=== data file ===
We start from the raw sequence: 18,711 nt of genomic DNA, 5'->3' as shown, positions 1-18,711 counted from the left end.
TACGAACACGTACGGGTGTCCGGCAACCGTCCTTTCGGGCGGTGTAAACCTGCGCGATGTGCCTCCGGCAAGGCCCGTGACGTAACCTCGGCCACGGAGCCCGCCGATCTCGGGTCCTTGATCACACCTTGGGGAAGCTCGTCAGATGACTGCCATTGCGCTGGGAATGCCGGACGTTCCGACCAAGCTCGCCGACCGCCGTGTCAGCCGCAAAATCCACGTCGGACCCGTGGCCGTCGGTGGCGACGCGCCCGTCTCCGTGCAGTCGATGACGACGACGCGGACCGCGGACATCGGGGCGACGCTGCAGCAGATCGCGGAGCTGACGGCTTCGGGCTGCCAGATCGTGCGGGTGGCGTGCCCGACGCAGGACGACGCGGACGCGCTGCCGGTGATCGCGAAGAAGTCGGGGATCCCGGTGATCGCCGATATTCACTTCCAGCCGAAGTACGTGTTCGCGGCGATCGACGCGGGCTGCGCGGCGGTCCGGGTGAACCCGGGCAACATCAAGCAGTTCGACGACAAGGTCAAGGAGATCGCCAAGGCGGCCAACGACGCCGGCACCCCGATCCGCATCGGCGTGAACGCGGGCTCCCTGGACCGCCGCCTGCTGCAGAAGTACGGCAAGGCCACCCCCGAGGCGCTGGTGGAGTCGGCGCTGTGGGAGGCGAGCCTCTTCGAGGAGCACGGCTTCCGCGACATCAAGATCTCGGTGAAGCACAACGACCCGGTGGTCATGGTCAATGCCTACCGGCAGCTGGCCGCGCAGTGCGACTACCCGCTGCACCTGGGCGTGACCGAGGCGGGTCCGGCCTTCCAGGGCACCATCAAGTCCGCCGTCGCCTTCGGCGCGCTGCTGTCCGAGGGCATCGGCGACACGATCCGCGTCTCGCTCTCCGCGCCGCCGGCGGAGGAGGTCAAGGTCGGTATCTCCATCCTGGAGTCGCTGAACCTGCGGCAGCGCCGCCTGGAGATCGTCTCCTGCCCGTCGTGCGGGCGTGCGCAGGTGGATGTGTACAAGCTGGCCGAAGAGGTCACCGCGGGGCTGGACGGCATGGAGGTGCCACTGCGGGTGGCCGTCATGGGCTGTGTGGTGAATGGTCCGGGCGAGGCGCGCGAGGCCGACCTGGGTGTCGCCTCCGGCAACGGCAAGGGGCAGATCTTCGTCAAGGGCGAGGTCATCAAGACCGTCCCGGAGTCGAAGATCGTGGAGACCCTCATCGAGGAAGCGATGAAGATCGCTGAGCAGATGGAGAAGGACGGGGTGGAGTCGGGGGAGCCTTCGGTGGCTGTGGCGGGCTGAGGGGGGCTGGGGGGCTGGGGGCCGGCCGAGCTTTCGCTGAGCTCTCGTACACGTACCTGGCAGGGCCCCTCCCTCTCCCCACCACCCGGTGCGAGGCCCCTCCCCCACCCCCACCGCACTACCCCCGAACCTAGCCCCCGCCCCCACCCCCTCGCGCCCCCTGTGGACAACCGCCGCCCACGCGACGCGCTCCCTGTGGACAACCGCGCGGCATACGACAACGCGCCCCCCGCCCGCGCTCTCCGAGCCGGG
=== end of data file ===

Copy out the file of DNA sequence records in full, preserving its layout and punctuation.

We start from the raw sequence: 18,711 nt of genomic DNA, 5'->3' as shown, positions 1-18,711 counted from the left end.
TACGAACACGTACGGGTGTCCGGCAACCGTCCTTTCGGGCGGTGTAAACCTGCGCGATGTGCCTCCGGCAAGGCCCGTGACGTAACCTCGGCCACGGAGCCCGCCGATCTCGGGTCCTTGATCACACCTTGGGGAAGCTCGTCAGATGACTGCCATTGCGCTGGGAATGCCGGACGTTCCGACCAAGCTCGCCGACCGCCGTGTCAGCCGCAAAATCCACGTCGGACCCGTGGCCGTCGGTGGCGACGCGCCCGTCTCCGTGCAGTCGATGACGACGACGCGGACCGCGGACATCGGGGCGACGCTGCAGCAGATCGCGGAGCTGACGGCTTCGGGCTGCCAGATCGTGCGGGTGGCGTGCCCGACGCAGGACGACGCGGACGCGCTGCCGGTGATCGCGAAGAAGTCGGGGATCCCGGTGATCGCCGATATTCACTTCCAGCCGAAGTACGTGTTCGCGGCGATCGACGCGGGCTGCGCGGCGGTCCGGGTGAACCCGGGCAACATCAAGCAGTTCGACGACAAGGTCAAGGAGATCGCCAAGGCGGCCAACGACGCCGGCACCCCGATCCGCATCGGCGTGAACGCGGGCTCCCTGGACCGCCGCCTGCTGCAGAAGTACGGCAAGGCCACCCCCGAGGCGCTGGTGGAGTCGGCGCTGTGGGAGGCGAGCCTCTTCGAGGAGCACGGCTTCCGCGACATCAAGATCTCGGTGAAGCACAACGACCCGGTGGTCATGGTCAATGCCTACCGGCAGCTGGCCGCGCAGTGCGACTACCCGCTGCACCTGGGCGTGACCGAGGCGGGTCCGGCCTTCCAGGGCACCATCAAGTCCGCCGTCGCCTTCGGCGCGCTGCTGTCCGAGGGCATCGGCGACACGATCCGCGTCTCGCTCTCCGCGCCGCCGGCGGAGGAGGTCAAGGTCGGTATCTCCATCCTGGAGTCGCTGAACCTGCGGCAGCGCCGCCTGGAGATCGTCTCCTGCCCGTCGTGCGGGCGTGCGCAGGTGGATGTGTACAAGCTGGCCGAAGAGGTCACCGCGGGGCTGGACGGCATGGAGGTGCCACTGCGGGTGGCCGTCATGGGCTGTGTGGTGAATGGTCCGGGCGAGGCGCGCGAGGCCGACCTGGGTGTCGCCTCCGGCAACGGCAAGGGGCAGATCTTCGTCAAGGGCGAGGTCATCAAGACCGTCCCGGAGTCGAAGATCGTGGAGACCCTCATCGAGGAAGCGATGAAGATCGCTGAGCAGATGGAGAAGGACGGGGTGGAGTCGGGGGAGCCTTCGGTGGCTGTGGCGGGCTGAGGGGGGCTGGGGGGCTGGGGGCCGGCCGAGCTTTCGCTGAGCTCTCGTACACGTACCTGGCAGGGCCCCTCCCTCTCCCCACCACCCGGTGCGAGGCCCCTCCCCCACCCCCACCGCACTACCCCCGAACCTAGCCCCCGCCCCCACCCCCTCGCGCCCCCTGTGGACAACCGCCGCCCACGCGACGCGCTCCCTGTGGACAACCGCGCGGCATACGACAACGCGCCCCCCGCCCGCGCTCTCCGAGCCGGG